The four-and-a-half-year old Syrian civil war has become an “unsustainable” humanitarian disaster that threatens soon to undermine the stability of neighboring countries such as Jordan and Lebanon, United Nations aid officials are warning.
While the world’s wealthier countries this week pledged $3.8 billion in new relief, that is inadequate to deal with the 4 million refugees from the battle zone who have sought refuge outside Syria, combined with 7.6 million Syrians displaced internally, and 12.2 million—half the country’s pre-war population-- considered overall to be in dire need of humanitarian aid—up from 9.3 million at the end of 2013
“We are at a dangerous tipping point,” Antonio Guterres, the United Nations High Commissioner for Refugees, warned donors at an aid pledging conference in Kuwait. “It is clear that the world's response to the crisis in Syria cannot be business as usual.”
The U.N. response, however, is more of the same: appeals for still more humanitarian aid—this week’s contributions at a donor conference in Kuwait were less than half of the $8.4 billion now needed-- along with ineffectual demands for less brutal behavior from the Assad government, and hopes that regime supporters led by Russia will change Syrian President Bashar Al-Assad’s scorched-earth strategy.
That seems unlikely. The U.N. Security Council today will, among other things, hear new reports of the use of chlorine gas bombs by the Assad government against its civilian populations as recently as March 17—after reports of similar atrocities led to a March 6 Security Council condemnation and the threat of sanctions against the regime if it used such weapons again.
It will also receive a relatively bland submission from experts monitoring the regime’s public progress in destroying its acknowledged chemical weapons factories and stockpiles, a process unlikely to end before June. Western military authorities have long been skeptical that Assad came anywhere near completely clean in offering up 12 chemical weapons sites—all illegal—for removal.
Meantime, the Assad government continues to block the vast majority of U.N. aid convoys that attempt to cross the lines of conflict on its territory, regardless of official agreements to let them through. —and despite condemnations from the Obama Administration, the United Nations, and others.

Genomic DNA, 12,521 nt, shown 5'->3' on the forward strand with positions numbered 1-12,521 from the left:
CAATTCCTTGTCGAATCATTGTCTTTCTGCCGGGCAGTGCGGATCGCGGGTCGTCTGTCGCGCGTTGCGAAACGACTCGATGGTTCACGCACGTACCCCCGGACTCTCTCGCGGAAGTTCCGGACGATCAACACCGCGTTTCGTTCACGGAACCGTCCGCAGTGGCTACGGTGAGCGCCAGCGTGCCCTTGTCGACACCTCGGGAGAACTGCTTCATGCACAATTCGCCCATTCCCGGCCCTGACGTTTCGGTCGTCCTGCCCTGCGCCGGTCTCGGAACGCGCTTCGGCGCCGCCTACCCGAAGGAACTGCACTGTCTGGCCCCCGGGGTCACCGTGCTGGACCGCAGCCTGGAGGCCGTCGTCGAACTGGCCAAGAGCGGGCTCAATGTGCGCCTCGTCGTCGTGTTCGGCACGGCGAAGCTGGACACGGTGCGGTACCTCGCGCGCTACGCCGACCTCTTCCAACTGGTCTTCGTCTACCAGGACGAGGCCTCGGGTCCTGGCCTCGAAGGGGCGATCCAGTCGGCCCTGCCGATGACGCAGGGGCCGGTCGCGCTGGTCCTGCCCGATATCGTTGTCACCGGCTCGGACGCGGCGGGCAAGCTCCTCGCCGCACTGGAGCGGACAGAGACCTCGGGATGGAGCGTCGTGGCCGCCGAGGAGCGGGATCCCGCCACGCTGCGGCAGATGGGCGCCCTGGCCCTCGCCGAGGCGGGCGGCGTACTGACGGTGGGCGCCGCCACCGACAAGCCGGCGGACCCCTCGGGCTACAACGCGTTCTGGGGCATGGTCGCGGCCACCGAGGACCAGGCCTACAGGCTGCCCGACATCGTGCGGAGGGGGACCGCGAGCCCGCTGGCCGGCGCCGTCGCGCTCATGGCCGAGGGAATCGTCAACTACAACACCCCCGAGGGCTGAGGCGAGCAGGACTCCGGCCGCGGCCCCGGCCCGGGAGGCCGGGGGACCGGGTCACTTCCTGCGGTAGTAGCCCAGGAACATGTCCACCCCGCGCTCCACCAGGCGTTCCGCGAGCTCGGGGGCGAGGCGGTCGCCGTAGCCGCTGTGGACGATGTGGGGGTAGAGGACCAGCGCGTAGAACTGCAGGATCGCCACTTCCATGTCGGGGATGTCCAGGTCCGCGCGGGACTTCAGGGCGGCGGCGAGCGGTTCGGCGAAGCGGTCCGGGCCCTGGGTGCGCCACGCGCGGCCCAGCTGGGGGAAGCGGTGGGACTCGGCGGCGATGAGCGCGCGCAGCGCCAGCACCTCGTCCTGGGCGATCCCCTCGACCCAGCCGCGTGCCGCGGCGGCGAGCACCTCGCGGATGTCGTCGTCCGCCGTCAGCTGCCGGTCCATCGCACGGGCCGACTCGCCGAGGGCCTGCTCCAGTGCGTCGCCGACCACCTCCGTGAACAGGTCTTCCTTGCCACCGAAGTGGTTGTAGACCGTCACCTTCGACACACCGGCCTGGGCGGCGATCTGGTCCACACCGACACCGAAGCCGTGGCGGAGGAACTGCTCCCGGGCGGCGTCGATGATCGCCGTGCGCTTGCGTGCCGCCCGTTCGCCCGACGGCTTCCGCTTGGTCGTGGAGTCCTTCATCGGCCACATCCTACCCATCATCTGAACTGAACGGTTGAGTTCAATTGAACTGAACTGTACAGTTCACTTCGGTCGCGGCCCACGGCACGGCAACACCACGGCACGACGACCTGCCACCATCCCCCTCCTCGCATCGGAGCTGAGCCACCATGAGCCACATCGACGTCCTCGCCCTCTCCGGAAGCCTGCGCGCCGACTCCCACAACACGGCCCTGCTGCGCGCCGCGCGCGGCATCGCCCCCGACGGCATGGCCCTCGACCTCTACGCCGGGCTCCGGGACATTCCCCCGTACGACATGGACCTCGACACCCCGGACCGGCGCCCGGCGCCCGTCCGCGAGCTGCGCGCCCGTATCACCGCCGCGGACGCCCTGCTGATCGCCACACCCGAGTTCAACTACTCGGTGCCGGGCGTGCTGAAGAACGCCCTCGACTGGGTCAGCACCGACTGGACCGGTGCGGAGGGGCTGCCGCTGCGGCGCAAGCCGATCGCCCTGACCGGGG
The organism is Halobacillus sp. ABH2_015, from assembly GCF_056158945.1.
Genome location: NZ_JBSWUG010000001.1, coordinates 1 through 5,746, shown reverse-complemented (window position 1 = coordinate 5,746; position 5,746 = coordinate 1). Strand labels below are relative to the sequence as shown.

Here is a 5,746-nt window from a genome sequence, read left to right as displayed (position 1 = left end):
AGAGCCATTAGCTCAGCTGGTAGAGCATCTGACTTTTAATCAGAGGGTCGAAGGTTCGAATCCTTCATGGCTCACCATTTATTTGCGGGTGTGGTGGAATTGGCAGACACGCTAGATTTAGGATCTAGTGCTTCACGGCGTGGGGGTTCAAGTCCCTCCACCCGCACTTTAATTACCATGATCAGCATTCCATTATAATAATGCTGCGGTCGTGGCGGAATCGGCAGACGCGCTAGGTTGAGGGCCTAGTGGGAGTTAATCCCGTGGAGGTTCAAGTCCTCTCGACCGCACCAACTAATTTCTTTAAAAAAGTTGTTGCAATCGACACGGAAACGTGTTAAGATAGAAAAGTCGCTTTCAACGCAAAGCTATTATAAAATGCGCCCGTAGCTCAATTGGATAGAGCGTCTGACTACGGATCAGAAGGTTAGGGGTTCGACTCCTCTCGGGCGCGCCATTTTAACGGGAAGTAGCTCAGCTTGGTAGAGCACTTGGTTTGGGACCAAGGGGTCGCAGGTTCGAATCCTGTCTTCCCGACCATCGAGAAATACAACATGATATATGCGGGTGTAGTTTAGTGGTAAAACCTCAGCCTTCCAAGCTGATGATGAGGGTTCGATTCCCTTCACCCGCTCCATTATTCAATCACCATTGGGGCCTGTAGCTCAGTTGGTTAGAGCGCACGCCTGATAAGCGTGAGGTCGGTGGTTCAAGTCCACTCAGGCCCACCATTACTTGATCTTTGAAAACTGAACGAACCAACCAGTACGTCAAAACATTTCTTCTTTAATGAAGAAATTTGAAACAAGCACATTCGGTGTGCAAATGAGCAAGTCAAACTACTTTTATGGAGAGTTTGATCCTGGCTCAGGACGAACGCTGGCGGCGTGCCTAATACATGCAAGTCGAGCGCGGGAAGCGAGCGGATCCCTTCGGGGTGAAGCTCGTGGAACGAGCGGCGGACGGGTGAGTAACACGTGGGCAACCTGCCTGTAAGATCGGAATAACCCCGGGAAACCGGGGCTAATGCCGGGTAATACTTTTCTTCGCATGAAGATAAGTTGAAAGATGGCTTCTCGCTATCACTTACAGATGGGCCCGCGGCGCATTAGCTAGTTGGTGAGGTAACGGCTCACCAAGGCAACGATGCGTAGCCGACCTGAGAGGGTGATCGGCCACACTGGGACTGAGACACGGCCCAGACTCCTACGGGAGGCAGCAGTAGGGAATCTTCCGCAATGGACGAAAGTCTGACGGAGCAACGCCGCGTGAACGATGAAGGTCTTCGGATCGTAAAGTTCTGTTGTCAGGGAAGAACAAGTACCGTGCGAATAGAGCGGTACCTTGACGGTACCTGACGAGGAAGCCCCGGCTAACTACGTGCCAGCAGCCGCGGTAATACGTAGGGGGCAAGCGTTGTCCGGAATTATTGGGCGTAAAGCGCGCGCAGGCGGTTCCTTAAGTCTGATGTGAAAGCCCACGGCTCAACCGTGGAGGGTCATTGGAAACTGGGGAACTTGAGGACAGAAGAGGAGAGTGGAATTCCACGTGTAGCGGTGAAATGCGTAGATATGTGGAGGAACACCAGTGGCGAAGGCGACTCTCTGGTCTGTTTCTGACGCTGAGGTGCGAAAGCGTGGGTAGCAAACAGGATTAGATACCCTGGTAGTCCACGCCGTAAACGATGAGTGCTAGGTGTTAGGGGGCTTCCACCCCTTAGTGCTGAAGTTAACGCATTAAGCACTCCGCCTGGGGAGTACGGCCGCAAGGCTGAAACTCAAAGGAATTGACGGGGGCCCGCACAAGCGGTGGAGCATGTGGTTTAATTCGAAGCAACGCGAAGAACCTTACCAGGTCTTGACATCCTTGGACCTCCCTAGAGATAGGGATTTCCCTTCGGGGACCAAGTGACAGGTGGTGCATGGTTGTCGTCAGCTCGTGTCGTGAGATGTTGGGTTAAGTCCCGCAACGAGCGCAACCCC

In a speech to the Kuwait aid donors conference, U.S. Ambassador to the U.N. Samantha Power noted that this year alone the regime denied permission for 30 of 33 U.N. aid convoys intended for what Power called “the hardest-hit areas and most isolated places”—a euphemism that mostly means rebel-held territories.
“This cannot be allowed to go on,” Power intoned—even though it evidently can.
A U.S. government official who spoke to Fox News in the wake of the donor conference was more blunt: “The humanitarian situation continues to deteriorate.”
In Kuwait, the Obama Administration contributed $507 million atop about $184 million handed over earlier this year, with $270 million intended to help refugees in Syria itself.
In all, the U.S. is by far the world’s biggest single aid donor to the Syrian crisis, having given or pledged about $3.7 billion since 2011.
But even that is only equivalent to half of what U.N. and other humanitarian agencies say the war-shattered region needs this year alone—if it ever gets there.
The U.S. official who talked with Fox News in the wake of the conference insisted that aid was getting into Syria through other means—via neighboring Turkey and Jordan, for example, though “less frequently from Jordan.”
“There are a lot of people working at great risk “ to help alleviate the situation, he said, including non-government agencies and Syrian local relief organizations, as well as the stymied U.N. agencies that work in Syria in collaboration with the Assad regime.
(About $108 million of the new U.S. aid flow will go to non-government organizations, and more than $370 million to U.N. agencies—including $57 million to UNRWA, the U.N.-sponsored Palestinian relief agency, for Palestinian refugees in and around Syria.)
The U.N. agencies engage in cross-border relief efforts elsewhere along the Syrian border, the U.S. official said.
A State Department fact sheet about the new U.S. aid infusion says in all, it is expected to reach some 5 million of the 12.2 million in desperate need of assistance .
The U.S. official conceded that “as long as the war continues,” the gap” between humanitarian needs and relief “is going to grow bigger.”
And if so, the U.N.’s role may well become even more problematic. Already, a group of non-government organizations that have long supported the world body in its calls for an end to the horror have now openly declared that U.N. Security Council resolutions “have rung hollow for Syrian civilians.”
They note that since the Security Council demanded in February 2014 that “all parties immediately cease all attacks against civilians,” some 76,000 people have been killed, including “thousands” of children.
Meantime the number of Syrians fleeing the country is expected to rise, they said, to 4.3 million by the end of the year.
George Russell is editor-at-large of Fox News and can be found on Twitter: @GeorgeRussell or on Facebook.com/GeorgeRussell